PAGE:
Yasiel Puig is such a lightning rod with the Dodgers, he can even strike in the middle of November without saying or doing a thing.
Puig’s inconsistent work ethic and the Dodgers’ willingness to give him special treatment for his tardiness and commitment has not endeared him to many players in the clubhouse, but any animosity always was demonstrated with off-the-record asides.
It was simply a matter of time before something surfaced, and now the depth of that acrimony has emerged, very third-hand, but still very pointed.
Former major leaguer Andy Van Slyke, father of Dodgers outfielder Scott Van Slyke, shared a story on a St. Louis sports talk show on WGNU-AM that was clearly coming from Clayton Kershaw. Scott Van Slyke is one of Kershaw’s closest friends on the team.
When interviewer Frank Cusumano asked Andy Van Slyke what his take was on Puig, he said:
“When the best player -- the highest paid player on the Los Angeles Dodgers -- goes to the GM and tells him, or is asked what is the No. 1 need or what are the needs of the Los Angeles Dodgers club, this particular highest-paid player said, ‘The first thing you need to do is get rid of Puig.’ That’s all you need to know.”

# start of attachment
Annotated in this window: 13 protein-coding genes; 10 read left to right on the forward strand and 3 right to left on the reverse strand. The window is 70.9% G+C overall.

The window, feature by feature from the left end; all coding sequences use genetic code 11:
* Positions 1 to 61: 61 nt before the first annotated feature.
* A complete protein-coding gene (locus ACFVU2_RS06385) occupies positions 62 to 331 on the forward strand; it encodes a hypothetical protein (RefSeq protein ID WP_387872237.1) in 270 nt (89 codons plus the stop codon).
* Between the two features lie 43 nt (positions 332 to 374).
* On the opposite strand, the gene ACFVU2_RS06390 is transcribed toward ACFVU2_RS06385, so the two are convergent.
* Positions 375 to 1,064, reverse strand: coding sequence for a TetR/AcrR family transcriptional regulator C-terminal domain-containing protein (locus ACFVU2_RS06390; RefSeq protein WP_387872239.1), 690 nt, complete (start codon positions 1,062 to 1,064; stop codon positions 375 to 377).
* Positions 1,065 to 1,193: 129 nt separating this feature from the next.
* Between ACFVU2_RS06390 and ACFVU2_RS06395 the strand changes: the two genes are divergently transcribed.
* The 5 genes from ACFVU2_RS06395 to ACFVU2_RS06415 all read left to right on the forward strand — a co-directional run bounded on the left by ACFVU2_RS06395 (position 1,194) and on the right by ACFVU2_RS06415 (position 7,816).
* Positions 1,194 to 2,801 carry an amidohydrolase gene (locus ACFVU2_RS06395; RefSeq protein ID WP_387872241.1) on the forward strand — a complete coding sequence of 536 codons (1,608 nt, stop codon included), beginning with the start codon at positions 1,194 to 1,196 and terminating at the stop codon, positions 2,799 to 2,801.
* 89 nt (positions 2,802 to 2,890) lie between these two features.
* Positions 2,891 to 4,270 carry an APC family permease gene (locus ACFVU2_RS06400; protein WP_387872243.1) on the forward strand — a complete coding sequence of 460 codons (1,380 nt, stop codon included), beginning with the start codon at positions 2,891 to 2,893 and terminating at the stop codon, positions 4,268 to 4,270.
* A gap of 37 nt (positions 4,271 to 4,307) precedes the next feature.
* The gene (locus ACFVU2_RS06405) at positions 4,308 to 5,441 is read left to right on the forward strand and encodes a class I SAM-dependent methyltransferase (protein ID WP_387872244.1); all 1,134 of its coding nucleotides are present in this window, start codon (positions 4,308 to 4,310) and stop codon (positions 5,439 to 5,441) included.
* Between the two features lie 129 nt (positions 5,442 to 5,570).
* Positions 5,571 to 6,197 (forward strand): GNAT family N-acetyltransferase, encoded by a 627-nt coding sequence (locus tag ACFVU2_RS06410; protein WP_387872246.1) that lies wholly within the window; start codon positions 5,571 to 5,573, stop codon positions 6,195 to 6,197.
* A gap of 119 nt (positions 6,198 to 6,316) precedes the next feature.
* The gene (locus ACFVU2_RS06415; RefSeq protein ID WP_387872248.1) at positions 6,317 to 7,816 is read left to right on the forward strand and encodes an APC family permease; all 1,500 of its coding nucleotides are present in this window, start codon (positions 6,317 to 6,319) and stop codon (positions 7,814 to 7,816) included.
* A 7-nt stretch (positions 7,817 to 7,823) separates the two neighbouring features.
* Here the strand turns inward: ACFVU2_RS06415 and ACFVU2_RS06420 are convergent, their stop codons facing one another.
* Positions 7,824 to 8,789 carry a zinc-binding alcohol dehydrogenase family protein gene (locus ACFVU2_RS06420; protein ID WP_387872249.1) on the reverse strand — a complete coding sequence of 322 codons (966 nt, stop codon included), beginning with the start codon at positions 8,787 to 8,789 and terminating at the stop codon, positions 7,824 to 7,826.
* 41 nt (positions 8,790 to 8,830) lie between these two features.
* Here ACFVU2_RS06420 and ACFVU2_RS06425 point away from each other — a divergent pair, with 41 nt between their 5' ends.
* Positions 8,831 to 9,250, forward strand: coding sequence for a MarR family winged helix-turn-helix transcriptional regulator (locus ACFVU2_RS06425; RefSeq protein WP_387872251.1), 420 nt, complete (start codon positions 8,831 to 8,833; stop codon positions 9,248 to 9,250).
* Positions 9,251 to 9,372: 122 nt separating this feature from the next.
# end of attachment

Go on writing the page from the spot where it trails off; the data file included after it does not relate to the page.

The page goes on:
Cusumano mistakenly guessed the quote came from first baseman Adrian Gonzalez.
“No, he’s not the highest-paid player,” Andy Van Slyke said.
Cusumano quickly deduced it was Kershaw.
“I didn’t say his name,” Van Slyke said.
Van Slyke was not asked to expand or explain his comment, but anyone who has followed the Dodgers is aware what a divisive figure the young Cuban has been during his 2 1/2 years with the Dodgers.
This is a problem, of course, the biggest name on the team calling out Puig, even if through the unusual circumstance of a father of another player.
The Dodgers backhandedly admitted Puig needed to upgrade his work ethic at the general managers meeting last week when President of Baseball Operations Andrew Friedman said they wanted him to lose weight.
Former Dodgers manager Don Mattingly appeared to grow weary of the entire Puig issue last season. Puig twice went on the disabled list last season with hamstring issues, and his progress from his second strain was going slowly until the Dodgers grew close to the postseason.
Mattingly called his sudden upgrade “miraculous” and “legendary.”
“Like three days ago, he was running at 80% and having pain,” Mattingly said in October. “And then, all of a sudden, he’s going 100% and feels fine.”
The Dodgers did put Puig on the playoff roster, but went hitless in six at-bats.
After a spectacular start, Puig has struggled for the past year and half. He had a .255/322/.436 slash line last season in 79 games.
Follow Steve Dilbeck on Twitter @SteveDilbeck
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